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This Photosynthetic Sea Slug Can Shed Light on Perpetual Green Energy

A Sea slug called Elysia Chlorotica, majorly known as the leaves that crawl, can create perpetual green energy. According to a study by Rutgers University, sea slug sucks raw materials from algae to provide its lifetime supply of solar-powered energy in the Northeast.

Sea slug is a marine invertebrate with varying levels of resemblance to terrestrial slugs.

Christened Elysia chlorotica, the mollusc can grow to about 2 inches long and lives in the intertidal zone between Nova Scotia, Canada and Martha’s Vineyard, Massachusetts, as well as in Florida, the team reports. As juveniles, the slugs munch on Vaucheria litorea, a non-toxic variety of brown algae, to appropriate their plastids — the algae’s photosynthetic organelles — and store them in their gut lining.

The team used RNA sequencing to see what the slug does with the plastids it ingests. Their results show that the animal’s body actively responds to the organelles, protecting them from digestion and turning on genes to utilize the photosynthetic products they synthesize. The team’s results resemble findings in corals — animals that maintain symbiotic dinoflagellates (algae) which perform photosynthesis to help feed the coral.

Bhattacharya explains that Vaucheria litorea is an ideal food source for the slug because it doesn’t have walls separating adjoining cells in its body — it’s essentially one long tube filled with nuclei and plastids. This means that the slug can suck out all the cellular contents through a single puncture, anywhere along the algae’s outer wall.

After gathering enough of the organelles (in the order of a few million), the slugs become photosynthetic. Just like a plant, they start using sunlight to create sugars (compounds that store chemical energy) in their bodies from carbon dioxide and water.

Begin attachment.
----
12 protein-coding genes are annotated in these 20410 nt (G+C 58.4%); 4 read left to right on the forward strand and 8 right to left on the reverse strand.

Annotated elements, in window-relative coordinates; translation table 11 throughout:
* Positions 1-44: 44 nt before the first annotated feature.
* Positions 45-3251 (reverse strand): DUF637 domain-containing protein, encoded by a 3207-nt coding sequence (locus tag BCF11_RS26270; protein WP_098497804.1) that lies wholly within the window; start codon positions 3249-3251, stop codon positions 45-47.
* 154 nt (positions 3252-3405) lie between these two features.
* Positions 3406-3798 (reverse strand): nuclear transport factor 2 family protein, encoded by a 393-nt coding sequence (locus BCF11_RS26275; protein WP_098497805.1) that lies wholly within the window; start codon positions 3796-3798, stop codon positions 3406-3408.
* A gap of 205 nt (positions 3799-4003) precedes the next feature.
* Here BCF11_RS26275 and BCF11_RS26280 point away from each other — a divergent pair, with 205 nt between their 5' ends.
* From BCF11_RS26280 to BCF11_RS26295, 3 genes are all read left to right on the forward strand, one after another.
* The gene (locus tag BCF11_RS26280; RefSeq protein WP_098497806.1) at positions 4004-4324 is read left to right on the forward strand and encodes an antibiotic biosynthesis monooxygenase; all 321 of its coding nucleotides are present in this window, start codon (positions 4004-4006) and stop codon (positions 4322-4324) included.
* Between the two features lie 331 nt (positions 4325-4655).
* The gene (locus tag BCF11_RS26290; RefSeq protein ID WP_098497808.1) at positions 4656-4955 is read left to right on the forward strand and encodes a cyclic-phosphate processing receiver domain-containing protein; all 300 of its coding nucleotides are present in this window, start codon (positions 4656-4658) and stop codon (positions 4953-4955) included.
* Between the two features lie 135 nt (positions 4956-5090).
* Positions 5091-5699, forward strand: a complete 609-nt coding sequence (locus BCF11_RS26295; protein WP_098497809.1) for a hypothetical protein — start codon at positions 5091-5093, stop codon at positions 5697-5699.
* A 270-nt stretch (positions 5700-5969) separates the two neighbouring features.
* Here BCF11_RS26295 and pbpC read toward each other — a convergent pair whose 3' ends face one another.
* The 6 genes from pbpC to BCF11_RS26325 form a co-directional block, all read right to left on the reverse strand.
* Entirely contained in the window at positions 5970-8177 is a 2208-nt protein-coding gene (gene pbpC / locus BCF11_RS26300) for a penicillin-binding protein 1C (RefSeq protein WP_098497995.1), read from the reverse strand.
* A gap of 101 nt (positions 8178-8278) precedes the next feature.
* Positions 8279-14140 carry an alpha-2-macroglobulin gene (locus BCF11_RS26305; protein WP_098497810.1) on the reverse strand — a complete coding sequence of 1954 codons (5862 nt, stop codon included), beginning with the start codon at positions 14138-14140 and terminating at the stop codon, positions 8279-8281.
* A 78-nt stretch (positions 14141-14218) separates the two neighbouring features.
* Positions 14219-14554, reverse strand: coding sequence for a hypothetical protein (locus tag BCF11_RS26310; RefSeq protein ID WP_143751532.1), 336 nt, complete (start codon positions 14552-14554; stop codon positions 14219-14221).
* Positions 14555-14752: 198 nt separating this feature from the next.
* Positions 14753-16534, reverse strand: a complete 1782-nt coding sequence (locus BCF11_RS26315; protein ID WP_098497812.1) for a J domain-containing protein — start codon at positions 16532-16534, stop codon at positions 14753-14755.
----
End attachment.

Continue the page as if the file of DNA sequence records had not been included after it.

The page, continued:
"It's a remarkable feat because it's highly unusual for an animal to behave like a plant and survive solely on photosynthesis," said Debashish Bhattacharya, senior author of the study.

"The broader implication is in the field of artificial photosynthesis. That is, if we can figure out how the slug maintains stolen, isolated plastids to fix carbon without the plant nucleus, then maybe we can also harness isolated plastids for eternity as green machines to create bioproducts or energy.

The existing paradigm is that to make green energy, we need the plant or alga to run the photosynthetic organelle, but the slug shows us that this does not have to be the case," he added.

This particular algae is an ideal food source because it does not have walls between adjoining cells in its body and can suck out the cell contents and gather all of the algal plastids at once.

The study concluded that the algal nuclei that are also sucked in don't survive, and scientists still don't know how the sea slug maintains the plastids and photosynthesis for months without the nuclei that are normally needed to control their function.
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